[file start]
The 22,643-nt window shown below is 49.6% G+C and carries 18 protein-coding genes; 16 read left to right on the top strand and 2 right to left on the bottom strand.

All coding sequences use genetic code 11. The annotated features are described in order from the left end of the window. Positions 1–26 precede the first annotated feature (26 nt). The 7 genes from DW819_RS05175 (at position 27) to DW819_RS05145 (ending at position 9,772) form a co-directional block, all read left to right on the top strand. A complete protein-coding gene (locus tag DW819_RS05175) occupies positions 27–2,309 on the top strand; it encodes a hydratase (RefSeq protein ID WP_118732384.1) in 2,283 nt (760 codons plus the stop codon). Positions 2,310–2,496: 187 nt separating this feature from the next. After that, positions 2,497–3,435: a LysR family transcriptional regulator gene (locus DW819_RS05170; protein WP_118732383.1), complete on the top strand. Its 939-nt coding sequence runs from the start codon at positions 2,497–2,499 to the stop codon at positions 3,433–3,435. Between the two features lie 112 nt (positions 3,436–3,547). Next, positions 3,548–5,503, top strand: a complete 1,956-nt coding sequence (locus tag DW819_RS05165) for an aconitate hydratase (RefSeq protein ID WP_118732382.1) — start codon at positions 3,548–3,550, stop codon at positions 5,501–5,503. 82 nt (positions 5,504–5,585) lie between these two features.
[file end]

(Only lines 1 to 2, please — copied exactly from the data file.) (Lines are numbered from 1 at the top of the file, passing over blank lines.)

The 22,643-nt window shown below is 49.6% G+C and carries 18 protein-coding genes; 16 read left to right on the top strand and 2 right to left on the bottom strand.

All coding sequences use genetic code 11. The annotated features are described in order from the left end of the window. Positions 1–26 precede the first annotated feature (26 nt). The 7 genes from DW819_RS05175 (at position 27) to DW819_RS05145 (ending at position 9,772) form a co-directional block, all read left to right on the top strand. A complete protein-coding gene (locus tag DW819_RS05175) occupies positions 27–2,309 on the top strand; it encodes a hydratase (RefSeq protein ID WP_118732384.1) in 2,283 nt (760 codons plus the stop codon). Positions 2,310–2,496: 187 nt separating this feature from the next. After that, positions 2,497–3,435: a LysR family transcriptional regulator gene (locus DW819_RS05170; protein WP_118732383.1), complete on the top strand. Its 939-nt coding sequence runs from the start codon at positions 2,497–2,499 to the stop codon at positions 3,433–3,435. Between the two features lie 112 nt (positions 3,436–3,547). Next, positions 3,548–5,503, top strand: a complete 1,956-nt coding sequence (locus tag DW819_RS05165) for an aconitate hydratase (RefSeq protein ID WP_118732382.1) — start codon at positions 3,548–3,550, stop codon at positions 5,501–5,503. 82 nt (positions 5,504–5,585) lie between these two features.